March 3, 2016 West Orange, New Jersey; Green Hill has had a long history of pet therapy programs with elders. There are resident animals that make up the Green Hill family, including cats, rabbits and birds, as well as dog pet visitors from staffers families. Community Life Assistant Karen Gyetvay’s therapy dog, visits elders on a weekly basis.
Reviewing 25 studies on the effects of pets on elderly people in nursing homes… (it was) found that residents exposed to pets consistently smiled more and became measurably more alert than those who did not encounter animals. …Animals normalize the environment, and allow people to be more appropriate, more at ease. In the Presence of Animals (Sarah Burke, U.S. News & World Report, Feb ’92)
On Friday, Feb 26th elders enjoyed a special visit with Daniel the Beagle and Shelby the Pit bull. Joe Dwyer rescued both Daniel (The Miracle Dog) Beagle and Shelby along with numerous other animals. Joe is a motivational speaker who tells the inspirational story of Daniel’s survival of an attempt to ‘put him down’ at an Alabama animal pound and his eventual adoption by Joe’s family. The joyful tale, with a happy ending, was a highlight of the day’s pet therapy session for residents and staff of Green Hill. To learn more about Daniel visit,http://www.danielthebeagle.com/my-story.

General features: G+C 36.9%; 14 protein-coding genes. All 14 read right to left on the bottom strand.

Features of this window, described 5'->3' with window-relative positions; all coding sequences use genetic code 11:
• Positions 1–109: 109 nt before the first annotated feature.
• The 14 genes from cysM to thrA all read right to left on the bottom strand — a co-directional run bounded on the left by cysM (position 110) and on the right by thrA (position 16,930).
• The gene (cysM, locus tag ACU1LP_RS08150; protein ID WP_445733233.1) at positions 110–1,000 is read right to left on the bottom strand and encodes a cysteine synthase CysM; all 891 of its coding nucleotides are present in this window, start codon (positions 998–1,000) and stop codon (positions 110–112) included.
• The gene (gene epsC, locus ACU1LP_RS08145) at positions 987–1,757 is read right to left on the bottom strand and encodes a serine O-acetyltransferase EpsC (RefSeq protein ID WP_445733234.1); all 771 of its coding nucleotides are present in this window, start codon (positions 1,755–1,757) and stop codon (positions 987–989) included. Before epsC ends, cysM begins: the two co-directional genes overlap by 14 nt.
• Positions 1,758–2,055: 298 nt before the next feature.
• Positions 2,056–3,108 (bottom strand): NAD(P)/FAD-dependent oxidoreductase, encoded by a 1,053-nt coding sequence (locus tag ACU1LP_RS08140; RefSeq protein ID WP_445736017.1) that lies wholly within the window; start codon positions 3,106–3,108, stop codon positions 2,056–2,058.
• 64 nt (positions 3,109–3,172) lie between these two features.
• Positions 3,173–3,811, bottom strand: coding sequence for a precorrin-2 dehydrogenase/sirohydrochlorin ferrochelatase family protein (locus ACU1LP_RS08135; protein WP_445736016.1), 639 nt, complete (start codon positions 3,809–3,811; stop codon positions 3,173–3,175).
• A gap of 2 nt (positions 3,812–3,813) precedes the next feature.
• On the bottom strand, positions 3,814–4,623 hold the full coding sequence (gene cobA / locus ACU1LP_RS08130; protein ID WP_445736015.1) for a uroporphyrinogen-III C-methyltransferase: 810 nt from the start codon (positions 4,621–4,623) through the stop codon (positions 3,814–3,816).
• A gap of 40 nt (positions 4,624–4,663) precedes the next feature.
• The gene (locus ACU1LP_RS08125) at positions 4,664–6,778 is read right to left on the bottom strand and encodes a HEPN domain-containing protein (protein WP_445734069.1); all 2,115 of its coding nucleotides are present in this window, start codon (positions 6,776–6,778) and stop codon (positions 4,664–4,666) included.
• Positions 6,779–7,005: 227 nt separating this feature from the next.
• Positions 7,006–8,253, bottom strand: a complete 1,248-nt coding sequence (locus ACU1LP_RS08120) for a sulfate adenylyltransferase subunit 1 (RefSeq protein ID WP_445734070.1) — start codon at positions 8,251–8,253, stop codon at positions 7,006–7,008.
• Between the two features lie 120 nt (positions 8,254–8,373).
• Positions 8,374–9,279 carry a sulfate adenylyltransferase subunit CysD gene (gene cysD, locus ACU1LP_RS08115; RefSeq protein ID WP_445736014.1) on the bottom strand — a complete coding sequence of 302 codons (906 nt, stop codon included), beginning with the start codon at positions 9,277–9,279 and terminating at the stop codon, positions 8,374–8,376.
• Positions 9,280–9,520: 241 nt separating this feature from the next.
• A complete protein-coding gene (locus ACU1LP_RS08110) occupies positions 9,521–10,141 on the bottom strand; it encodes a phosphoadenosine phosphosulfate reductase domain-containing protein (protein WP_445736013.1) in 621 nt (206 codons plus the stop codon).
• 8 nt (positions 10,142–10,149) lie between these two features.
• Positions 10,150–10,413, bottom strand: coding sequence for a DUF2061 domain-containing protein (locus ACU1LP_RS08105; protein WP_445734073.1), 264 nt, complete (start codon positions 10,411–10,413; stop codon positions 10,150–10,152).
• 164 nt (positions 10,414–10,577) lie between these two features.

For elderly pet owners, who often live alone or in group facilities, pets can help reduce stress, lower blood pressure, increase social interaction and physical activity and help them learn. Psychologist Penny B. Donnenfeld…… said “I’ve seen those with memory loss interact and access memories from long ago.. Having a pet helps the senior focus on something other than physical problems and negative preoccupations about loss or aging.” www.agingcare.com.
The Green Hill elders in the Legacy Building and the Green House homes certainly enjoy their animal visitors. The animals bring laughter, love, physical and emotional stimulation, and fun to have around.
Click here to view photos from the event.